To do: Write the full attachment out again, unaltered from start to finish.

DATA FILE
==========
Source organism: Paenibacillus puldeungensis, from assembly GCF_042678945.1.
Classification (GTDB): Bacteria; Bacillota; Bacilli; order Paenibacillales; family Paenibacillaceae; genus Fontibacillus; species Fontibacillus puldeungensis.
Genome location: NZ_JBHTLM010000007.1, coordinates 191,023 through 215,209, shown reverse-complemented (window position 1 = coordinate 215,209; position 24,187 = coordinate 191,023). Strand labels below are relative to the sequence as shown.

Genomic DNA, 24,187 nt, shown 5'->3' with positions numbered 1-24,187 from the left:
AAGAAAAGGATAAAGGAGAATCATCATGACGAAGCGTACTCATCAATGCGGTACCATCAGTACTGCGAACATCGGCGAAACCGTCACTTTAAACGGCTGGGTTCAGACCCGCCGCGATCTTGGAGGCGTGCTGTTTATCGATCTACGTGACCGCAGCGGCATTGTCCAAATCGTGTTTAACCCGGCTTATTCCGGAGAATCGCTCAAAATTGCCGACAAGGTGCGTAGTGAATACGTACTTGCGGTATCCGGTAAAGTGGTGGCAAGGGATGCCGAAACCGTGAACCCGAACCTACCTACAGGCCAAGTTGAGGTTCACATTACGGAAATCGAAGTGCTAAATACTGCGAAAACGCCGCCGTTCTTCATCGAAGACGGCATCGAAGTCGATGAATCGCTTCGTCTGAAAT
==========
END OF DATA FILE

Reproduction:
Source organism: Paenibacillus puldeungensis, from assembly GCF_042678945.1.
Classification (GTDB): Bacteria; Bacillota; Bacilli; order Paenibacillales; family Paenibacillaceae; genus Fontibacillus; species Fontibacillus puldeungensis.
Genome location: NZ_JBHTLM010000007.1, coordinates 191,023 through 215,209, shown reverse-complemented (window position 1 = coordinate 215,209; position 24,187 = coordinate 191,023). Strand labels below are relative to the sequence as shown.

Genomic DNA, 24,187 nt, shown 5'->3' with positions numbered 1-24,187 from the left:
AAGAAAAGGATAAAGGAGAATCATCATGACGAAGCGTACTCATCAATGCGGTACCATCAGTACTGCGAACATCGGCGAAACCGTCACTTTAAACGGCTGGGTTCAGACCCGCCGCGATCTTGGAGGCGTGCTGTTTATCGATCTACGTGACCGCAGCGGCATTGTCCAAATCGTGTTTAACCCGGCTTATTCCGGAGAATCGCTCAAAATTGCCGACAAGGTGCGTAGTGAATACGTACTTGCGGTATCCGGTAAAGTGGTGGCAAGGGATGCCGAAACCGTGAACCCGAACCTACCTACAGGCCAAGTTGAGGTTCACATTACGGAAATCGAAGTGCTAAATACTGCGAAAACGCCGCCGTTCTTCATCGAAGACGGCATCGAAGTCGATGAATCGCTTCGTCTGAAAT